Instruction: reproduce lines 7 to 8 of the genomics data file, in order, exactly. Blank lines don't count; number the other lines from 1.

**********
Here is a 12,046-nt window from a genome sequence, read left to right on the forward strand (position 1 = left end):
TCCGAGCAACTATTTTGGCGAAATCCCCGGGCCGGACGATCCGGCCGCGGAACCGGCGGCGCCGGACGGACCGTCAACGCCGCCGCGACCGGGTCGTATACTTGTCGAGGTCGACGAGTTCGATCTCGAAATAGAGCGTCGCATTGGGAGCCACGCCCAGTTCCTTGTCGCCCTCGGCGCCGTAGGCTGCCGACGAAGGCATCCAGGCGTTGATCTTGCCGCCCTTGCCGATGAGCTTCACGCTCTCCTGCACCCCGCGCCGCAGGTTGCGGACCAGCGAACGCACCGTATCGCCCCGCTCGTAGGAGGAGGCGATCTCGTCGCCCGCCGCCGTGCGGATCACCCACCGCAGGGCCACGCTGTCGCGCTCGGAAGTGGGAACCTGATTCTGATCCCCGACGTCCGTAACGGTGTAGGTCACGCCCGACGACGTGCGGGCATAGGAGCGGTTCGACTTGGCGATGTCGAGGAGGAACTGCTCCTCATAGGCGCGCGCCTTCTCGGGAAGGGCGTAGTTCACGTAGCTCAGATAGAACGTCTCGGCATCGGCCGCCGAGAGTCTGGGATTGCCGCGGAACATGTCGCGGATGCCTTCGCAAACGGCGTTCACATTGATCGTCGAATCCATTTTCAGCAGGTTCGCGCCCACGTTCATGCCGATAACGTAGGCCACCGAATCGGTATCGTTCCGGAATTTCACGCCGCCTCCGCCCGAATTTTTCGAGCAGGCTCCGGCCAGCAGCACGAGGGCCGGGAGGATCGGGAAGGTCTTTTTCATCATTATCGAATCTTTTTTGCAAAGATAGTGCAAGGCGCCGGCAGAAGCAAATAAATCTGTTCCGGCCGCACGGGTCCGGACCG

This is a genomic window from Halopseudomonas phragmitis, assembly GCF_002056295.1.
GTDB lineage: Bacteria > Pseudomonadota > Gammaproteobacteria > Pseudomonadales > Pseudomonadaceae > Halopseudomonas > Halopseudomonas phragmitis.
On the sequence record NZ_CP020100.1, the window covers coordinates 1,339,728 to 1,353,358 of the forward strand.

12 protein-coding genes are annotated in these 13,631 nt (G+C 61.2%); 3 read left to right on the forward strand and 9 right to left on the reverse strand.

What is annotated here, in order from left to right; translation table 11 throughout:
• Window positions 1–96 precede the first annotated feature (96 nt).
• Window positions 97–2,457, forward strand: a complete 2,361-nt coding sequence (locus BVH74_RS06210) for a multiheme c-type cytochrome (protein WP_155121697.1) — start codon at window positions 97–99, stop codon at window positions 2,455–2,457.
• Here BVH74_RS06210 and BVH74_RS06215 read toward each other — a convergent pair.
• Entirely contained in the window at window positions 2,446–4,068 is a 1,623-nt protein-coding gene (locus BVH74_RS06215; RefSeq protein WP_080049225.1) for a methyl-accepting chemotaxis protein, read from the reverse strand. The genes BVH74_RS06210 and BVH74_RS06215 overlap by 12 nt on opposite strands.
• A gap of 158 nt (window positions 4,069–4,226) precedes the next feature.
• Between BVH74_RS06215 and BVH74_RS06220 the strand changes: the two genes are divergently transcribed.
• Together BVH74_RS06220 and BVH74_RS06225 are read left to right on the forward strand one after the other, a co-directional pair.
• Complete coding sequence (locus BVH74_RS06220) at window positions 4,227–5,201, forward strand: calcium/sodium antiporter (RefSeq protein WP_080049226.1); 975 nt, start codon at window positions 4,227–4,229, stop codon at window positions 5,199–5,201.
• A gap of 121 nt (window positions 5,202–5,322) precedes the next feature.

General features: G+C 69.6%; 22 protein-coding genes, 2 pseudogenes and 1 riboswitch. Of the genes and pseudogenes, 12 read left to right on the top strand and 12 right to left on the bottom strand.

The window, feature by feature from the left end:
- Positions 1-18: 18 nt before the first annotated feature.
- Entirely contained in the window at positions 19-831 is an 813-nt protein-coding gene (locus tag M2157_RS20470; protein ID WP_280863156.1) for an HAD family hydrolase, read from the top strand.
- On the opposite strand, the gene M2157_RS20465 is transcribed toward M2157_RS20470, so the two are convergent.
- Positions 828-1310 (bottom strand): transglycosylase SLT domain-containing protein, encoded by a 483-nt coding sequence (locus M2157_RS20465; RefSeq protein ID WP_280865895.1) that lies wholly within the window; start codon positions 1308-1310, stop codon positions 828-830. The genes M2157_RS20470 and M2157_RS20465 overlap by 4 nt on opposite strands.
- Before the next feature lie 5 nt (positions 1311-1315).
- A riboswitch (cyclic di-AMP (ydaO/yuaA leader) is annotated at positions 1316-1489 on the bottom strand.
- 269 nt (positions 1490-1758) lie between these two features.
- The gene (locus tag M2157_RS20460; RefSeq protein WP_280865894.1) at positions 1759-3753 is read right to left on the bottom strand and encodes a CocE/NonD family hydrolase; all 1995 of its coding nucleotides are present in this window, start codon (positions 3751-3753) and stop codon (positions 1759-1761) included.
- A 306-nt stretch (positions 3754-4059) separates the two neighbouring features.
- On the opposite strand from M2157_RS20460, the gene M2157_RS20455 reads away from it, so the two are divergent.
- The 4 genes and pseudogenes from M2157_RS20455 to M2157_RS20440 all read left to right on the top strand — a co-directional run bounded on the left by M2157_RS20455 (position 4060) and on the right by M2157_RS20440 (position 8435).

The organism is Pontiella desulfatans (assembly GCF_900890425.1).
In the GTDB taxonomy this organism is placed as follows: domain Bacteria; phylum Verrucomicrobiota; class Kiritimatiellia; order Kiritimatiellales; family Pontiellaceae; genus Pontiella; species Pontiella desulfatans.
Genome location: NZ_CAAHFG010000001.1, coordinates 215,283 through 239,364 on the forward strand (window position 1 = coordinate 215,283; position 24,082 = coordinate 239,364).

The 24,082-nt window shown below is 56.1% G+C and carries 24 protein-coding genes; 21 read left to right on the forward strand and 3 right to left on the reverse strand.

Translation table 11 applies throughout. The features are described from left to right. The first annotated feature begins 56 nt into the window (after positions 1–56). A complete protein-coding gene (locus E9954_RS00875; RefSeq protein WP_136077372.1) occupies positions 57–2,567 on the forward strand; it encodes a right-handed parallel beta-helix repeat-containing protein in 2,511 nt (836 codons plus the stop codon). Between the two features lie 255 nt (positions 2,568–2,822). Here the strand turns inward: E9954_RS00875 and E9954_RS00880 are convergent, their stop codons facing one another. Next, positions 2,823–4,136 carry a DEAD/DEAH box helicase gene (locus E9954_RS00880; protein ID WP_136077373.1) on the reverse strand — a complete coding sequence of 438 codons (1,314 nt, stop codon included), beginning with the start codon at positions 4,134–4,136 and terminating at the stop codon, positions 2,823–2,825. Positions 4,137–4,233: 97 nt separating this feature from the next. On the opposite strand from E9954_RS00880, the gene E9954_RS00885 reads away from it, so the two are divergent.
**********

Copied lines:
What is annotated here, in order from left to right; translation table 11 throughout:
• Window positions 1–96 precede the first annotated feature (96 nt).